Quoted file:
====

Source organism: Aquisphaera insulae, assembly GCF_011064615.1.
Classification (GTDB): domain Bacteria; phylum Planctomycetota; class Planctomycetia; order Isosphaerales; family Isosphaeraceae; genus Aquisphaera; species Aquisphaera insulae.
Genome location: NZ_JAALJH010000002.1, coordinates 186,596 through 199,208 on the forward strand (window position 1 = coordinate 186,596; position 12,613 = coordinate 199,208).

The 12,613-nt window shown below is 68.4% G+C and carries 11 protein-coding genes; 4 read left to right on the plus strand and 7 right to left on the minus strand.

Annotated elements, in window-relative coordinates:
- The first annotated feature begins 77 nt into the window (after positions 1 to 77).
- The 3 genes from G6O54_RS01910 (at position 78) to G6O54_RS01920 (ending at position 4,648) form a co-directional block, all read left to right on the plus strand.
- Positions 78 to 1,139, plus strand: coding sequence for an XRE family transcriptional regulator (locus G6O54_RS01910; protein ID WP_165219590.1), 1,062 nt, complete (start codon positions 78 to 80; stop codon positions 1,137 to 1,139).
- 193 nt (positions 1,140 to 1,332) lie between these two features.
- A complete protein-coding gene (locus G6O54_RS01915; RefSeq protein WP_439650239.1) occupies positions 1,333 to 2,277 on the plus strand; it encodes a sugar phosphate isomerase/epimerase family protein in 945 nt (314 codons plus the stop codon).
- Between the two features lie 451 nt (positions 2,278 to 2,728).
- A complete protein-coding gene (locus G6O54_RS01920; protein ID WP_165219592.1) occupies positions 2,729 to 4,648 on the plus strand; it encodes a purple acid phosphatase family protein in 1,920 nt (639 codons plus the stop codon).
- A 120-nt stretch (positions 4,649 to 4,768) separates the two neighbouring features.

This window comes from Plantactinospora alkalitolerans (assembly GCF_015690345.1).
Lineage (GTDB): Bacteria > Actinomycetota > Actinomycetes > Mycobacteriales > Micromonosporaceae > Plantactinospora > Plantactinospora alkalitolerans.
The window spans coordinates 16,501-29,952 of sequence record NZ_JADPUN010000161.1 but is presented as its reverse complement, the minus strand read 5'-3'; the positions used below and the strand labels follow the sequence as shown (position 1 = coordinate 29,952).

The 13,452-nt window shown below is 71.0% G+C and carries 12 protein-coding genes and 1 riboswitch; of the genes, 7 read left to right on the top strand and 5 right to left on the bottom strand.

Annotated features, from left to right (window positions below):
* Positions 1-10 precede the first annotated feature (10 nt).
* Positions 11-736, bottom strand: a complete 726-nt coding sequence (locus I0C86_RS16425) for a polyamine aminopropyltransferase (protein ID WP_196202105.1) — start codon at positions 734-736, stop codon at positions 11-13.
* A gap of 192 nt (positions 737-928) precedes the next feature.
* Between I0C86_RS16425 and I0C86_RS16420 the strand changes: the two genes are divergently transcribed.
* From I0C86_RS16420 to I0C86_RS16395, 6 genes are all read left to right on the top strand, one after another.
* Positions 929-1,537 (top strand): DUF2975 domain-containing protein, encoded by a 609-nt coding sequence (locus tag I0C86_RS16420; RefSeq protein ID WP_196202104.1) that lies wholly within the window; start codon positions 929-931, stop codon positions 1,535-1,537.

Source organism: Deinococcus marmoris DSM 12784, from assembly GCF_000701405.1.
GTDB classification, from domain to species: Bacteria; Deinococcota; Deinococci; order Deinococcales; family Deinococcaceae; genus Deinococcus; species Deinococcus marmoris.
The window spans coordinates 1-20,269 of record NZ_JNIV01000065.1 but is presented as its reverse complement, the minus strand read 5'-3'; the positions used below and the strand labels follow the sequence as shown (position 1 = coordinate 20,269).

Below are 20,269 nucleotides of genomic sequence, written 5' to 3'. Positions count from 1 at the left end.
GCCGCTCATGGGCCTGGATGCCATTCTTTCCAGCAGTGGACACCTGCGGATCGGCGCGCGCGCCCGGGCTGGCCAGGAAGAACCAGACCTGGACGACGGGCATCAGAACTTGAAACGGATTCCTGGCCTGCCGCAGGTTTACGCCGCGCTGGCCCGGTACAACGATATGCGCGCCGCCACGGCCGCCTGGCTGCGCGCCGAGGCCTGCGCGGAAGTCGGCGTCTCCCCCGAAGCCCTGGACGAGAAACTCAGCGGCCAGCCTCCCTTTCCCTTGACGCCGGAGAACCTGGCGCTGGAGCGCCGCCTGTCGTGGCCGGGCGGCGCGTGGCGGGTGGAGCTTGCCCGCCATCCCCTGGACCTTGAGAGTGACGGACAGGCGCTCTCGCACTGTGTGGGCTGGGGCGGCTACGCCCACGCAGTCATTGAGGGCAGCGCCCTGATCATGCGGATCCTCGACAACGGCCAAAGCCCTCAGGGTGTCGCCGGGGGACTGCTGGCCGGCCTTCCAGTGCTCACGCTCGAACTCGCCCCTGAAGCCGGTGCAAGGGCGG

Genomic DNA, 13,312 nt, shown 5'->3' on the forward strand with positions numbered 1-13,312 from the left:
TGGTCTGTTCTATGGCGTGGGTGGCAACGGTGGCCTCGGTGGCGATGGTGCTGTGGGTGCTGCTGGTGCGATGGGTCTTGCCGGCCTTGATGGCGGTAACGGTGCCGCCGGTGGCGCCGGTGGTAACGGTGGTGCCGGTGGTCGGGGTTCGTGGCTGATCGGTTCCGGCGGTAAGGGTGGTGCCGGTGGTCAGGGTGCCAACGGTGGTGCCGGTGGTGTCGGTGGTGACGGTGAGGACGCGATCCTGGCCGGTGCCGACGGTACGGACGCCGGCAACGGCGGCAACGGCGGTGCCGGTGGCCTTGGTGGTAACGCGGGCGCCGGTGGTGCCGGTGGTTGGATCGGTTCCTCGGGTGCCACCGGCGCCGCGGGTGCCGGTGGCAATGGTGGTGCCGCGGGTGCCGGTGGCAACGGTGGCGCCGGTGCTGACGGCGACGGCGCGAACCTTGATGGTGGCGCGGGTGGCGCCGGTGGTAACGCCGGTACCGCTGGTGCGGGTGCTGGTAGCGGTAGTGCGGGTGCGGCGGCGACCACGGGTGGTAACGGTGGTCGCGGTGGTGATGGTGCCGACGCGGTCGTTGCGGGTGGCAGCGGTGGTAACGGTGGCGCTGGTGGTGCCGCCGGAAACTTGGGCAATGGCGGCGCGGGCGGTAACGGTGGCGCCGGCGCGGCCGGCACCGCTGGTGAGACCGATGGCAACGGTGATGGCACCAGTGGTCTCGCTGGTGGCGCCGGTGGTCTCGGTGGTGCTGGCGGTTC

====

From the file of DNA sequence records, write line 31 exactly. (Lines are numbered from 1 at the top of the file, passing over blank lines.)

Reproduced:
TGGTCTGTTCTATGGCGTGGGTGGCAACGGTGGCCTCGGTGGCGATGGTGCTGTGGGTGCTGCTGGTGCGATGGGTCTTGCCGGCCTTGATGGCGGTAACGGTGCCGCCGGTGGCGCCGGTGGTAACGGTGGTGCCGGTGGTCGGGGTTCGTGGCTGATCGGTTCCGGCGGTAAGGGTGGTGCCGGTGGTCAGGGTGCCAACGGTGGTGCCGGTGGTGTCGGTGGTGACGGTGAGGACGCGATCCTGGCCGGTGCCGACGGTACGGACGCCGGCAACGGCGGCAACGGCGGTGCCGGTGGCCTTGGTGGTAACGCGGGCGCCGGTGGTGCCGGTGGTTGGATCGGTTCCTCGGGTGCCACCGGCGCCGCGGGTGCCGGTGGCAATGGTGGTGCCGCGGGTGCCGGTGGCAACGGTGGCGCCGGTGCTGACGGCGACGGCGCGAACCTTGATGGTGGCGCGGGTGGCGCCGGTGGTAACGCCGGTACCGCTGGTGCGGGTGCTGGTAGCGGTAGTGCGGGTGCGGCGGCGACCACGGGTGGTAACGGTGGTCGCGGTGGTGATGGTGCCGACGCGGTCGTTGCGGGTGGCAGCGGTGGTAACGGTGGCGCTGGTGGTGCCGCCGGAAACTTGGGCAATGGCGGCGCGGGCGGTAACGGTGGCGCCGGCGCGGCCGGCACCGCTGGTGAGACCGATGGCAACGGTGATGGCACCAGTGGTCTCGCTGGTGGCGCCGGTGGTCTCGGTGGTGCTGGCGGTTC